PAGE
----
Whenever I’m in a discussion as an oppressed person (e.g., as black, as gay, etc.,), I know and feel that the nice, patient posture is too draining, too debilitating. Am I really, really debating [insert basic aspect of my humanity] — and forcing myself to smile while doing it? But when I’m in a discussion as a privileged ally (e.g., as male, as someone of socioeconomic comfort), I have a buffer because it’s not as personal. So my privilege gives me a choice — the same privilege can be used for dismiss (e.g,. when people say, “Whoa, why can’t you look at this rationally/be less emotional?” because to them, it’s just intellectual and not personal) can be used to sustain (because for me, I have a buffer, I can “translate” without just wanting to bang my head into the wall.)

    I think another issue is space. Maybe I’m not seeing it the same as others, but I see places like fmh as supposed to be safe spaces. That’s why I have little sympathy for folks getting eviscerated there. It’s hard enough dealing with trolls and griefers and whatnot everywhere on the internet, everywhere in life, etc., so how DARE someone who calls himself an “ally” or an ally-on-the-cusp come into a safe space and say, “Well, if you just said things nicer…” or “if you just were more willing to teach me…” I already read comments like those from Ally or from Frank Pellett that express this sense that it sounds uncomfortable or even downright tyrannical. But here’s the point — these are spaces painstakingly carved out as safe. The crucial difference to me is that oppressed people have to carve out tiny spaces as safe. Privileged people get *the entire rest of the world*, so while we are guests in the safe spaces, the least we can do is be on our absolute best behavior.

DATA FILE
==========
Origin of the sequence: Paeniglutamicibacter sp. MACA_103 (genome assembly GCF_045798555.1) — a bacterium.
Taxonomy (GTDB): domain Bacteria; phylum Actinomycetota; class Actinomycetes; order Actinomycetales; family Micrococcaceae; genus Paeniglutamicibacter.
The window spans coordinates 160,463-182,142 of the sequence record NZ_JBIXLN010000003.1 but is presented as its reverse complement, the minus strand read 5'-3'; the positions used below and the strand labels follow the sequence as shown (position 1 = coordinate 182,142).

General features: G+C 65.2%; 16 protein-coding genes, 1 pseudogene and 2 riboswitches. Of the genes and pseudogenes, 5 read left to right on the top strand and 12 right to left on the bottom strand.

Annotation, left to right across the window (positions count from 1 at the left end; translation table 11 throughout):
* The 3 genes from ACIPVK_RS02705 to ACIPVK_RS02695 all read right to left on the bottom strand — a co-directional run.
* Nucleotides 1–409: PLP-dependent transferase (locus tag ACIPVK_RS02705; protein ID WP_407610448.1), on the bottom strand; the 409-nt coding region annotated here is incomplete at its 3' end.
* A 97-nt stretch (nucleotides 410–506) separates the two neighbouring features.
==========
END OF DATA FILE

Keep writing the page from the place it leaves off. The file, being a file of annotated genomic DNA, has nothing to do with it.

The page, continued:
• “But here’s the point — these are spaces painstakingly carved out as safe. The crucial difference to me is that oppressed people have to carve out tiny spaces as safe.”

      The problem comes when a small group decides that the space isn’t big enough for everyone who wants in. You shove them out, marginalize them, put them “in their place”, even when they had helped carve out the space. It’s baffling to me that a group that talks about “big tent” Mormonism can’t handle “big tent” feminism.

      • Andrew S. says:

        What typically happens is really that someone will point out, “Hey, this sort of behavior is not OK here.” Rather than being “shoved out,” the person has the choice to change their behavior or not.

        The crucial thing is that the space is not for the ally, but for the marginalized. The allies support the marginalized.

        I think that a concept like “big tent Mormonism” (while admirable) is pretty fraught.

      • Kate Kelly says:

        “Big Tent” feminism has no obligation to tolerate misbehavior, comments that make women uncomfortable, mansplaining, sexual harassment… or any other myriad of actions that might cause a feminist to say: “stop doing that, it’s sexist.”